The idea for The Property came to me after I finished “Mixed Emotions.” One of the stories was about my grandmother. She was this tough, unpleasant old woman, the type that is called in the US “Yiddisher Mama” and in Israel “a Polish lady.” I got very emotional responses to this story in particular. It seems that everyone in the world has “a Yiddisher grandmother,” Italians, Koreans, Japanese, everyone. Maybe it’s not so much about being Jewish. So one night I was lying in bed, just about to fall asleep when suddenly it just came to me. I said, ‘I’ll do a story about this young woman who is going with her grandmother to look at the property.’ I thought it would be a good combination of family relations and money and history, with the Holocaust in the background, but only in the background.
It’s funny because I met Joe Sacco at Angoulême a year ago and we were talking about this book and I said ‘It’s not a Holocaust book, but the Holocaust is in the background.’ I told him I didn’t want to make the grandmother a Holocaust victim. That’s why she came to Israel before the war, because making her the victim is like saying that you can’t touch her. I said, ‘for me, it’s more interesting for the characters to be attached to the drama but not in the middle of it,’ and he said, ‘wow, that’s exactly like Exit Wounds.’ <laughs> I said, ‘oh, I didn’t think about it, but actually, yes. It’s the same.’ <laughs>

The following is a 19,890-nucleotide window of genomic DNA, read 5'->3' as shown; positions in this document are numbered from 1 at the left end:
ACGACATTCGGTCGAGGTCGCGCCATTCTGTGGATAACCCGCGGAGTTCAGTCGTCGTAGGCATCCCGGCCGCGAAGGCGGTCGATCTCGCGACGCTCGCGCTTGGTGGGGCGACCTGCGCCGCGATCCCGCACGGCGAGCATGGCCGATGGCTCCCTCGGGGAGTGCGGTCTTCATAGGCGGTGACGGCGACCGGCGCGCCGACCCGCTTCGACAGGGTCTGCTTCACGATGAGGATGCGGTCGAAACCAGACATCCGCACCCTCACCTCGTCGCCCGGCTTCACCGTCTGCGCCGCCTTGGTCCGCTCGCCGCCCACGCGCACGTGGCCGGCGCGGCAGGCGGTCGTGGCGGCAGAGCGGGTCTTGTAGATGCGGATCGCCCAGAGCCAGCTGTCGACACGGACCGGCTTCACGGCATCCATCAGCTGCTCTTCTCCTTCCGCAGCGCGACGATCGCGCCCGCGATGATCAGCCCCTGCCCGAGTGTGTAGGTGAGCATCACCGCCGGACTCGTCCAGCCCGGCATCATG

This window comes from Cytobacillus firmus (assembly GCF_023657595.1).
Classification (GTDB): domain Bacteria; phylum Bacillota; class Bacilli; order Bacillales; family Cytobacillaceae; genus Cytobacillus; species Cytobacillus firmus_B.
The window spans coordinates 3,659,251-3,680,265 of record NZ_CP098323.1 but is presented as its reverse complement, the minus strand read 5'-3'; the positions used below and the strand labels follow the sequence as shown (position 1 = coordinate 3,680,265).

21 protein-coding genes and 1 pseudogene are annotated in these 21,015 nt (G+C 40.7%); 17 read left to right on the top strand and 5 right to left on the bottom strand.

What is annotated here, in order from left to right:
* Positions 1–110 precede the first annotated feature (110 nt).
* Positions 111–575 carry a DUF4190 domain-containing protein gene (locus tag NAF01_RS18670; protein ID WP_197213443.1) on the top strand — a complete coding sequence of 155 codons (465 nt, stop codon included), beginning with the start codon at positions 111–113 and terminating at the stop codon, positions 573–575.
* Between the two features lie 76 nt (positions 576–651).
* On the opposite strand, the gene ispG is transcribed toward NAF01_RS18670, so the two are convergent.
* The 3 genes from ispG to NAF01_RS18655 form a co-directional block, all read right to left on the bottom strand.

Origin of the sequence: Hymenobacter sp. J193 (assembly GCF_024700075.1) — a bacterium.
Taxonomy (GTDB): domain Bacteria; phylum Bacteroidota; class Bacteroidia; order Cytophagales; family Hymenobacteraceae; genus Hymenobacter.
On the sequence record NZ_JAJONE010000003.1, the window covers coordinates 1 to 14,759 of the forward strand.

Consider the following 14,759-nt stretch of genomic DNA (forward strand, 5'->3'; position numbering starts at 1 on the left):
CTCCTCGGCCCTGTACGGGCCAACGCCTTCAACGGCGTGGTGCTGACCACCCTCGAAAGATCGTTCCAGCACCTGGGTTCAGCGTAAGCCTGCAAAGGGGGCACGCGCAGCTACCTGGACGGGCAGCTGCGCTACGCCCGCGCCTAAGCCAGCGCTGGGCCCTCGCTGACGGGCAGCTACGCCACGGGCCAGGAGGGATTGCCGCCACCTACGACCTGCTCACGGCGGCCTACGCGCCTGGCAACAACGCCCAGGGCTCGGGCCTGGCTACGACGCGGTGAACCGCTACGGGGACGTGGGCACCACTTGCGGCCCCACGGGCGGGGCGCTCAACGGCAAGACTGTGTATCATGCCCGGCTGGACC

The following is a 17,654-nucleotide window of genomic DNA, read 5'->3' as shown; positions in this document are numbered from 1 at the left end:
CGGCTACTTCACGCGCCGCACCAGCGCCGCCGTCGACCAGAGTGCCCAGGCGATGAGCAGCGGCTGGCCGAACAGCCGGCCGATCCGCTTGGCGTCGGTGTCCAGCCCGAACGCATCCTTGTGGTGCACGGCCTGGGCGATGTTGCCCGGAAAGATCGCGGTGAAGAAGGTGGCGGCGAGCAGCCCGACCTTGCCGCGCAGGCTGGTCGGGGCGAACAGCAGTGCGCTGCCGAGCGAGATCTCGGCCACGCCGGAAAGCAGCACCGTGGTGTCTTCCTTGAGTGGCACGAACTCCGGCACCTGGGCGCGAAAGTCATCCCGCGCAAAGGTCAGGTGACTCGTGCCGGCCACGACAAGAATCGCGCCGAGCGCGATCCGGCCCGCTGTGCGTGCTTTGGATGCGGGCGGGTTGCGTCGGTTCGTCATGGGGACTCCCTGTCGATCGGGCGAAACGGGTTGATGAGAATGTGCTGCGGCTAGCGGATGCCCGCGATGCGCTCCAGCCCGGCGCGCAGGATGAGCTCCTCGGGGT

The Property is available now.
Saturday November 3rd, 7pm
3972 Main Street, Vancouver
Graphica / May 07, 2012
It was the Toronto Comics Art Festival at the weekend, and the brilliant Hark! A Vagrant by Kate Beaton won the award for Best Book at the 8th Doug Wright Awards, hosted by Geoff Pevere, which took place on Saturday night at the Art Gallery of Ontario.
Founded in 2004, the annual Doug Wright Awards recognize the best and brightest in English-language comics and graphic novels published in the previous year in Canada.
Speaking on behalf of the jury, Shary Boyle praised Kate’s book. “The world of comics can be a sequestered and dusty place,” she said. “As the comic community bemoans its shrinking readership and dying forms, Beaton rises up and throws open the doors to a whole new audience—welcoming one and all with her generous vision and sense of sophisticated, inclusive playfulness.”
Amen to that!
Graphica / November 14, 2011
We have our Spring 2012 sales conference later this month and details of all our new books are flooding in.
There are lots of great titles, but as a comics guy, I was particularly excited to see a new book from Guy Delisle, author of Shenzhen, Pyongyang and The Burma Chronicles. Due to be published in April next year, the new book – also a travelogue and apparently his longest work yet – is about his time in Jerusalem.
Drawn and Quarterly have just posted a preview of the book and it looks fascinating:
There are more pages on the D+Q blog.
D+Q also revealed that there is a short documentary film about Guy coming out soon. I love watching artists at work, so I can't wait to see it in full.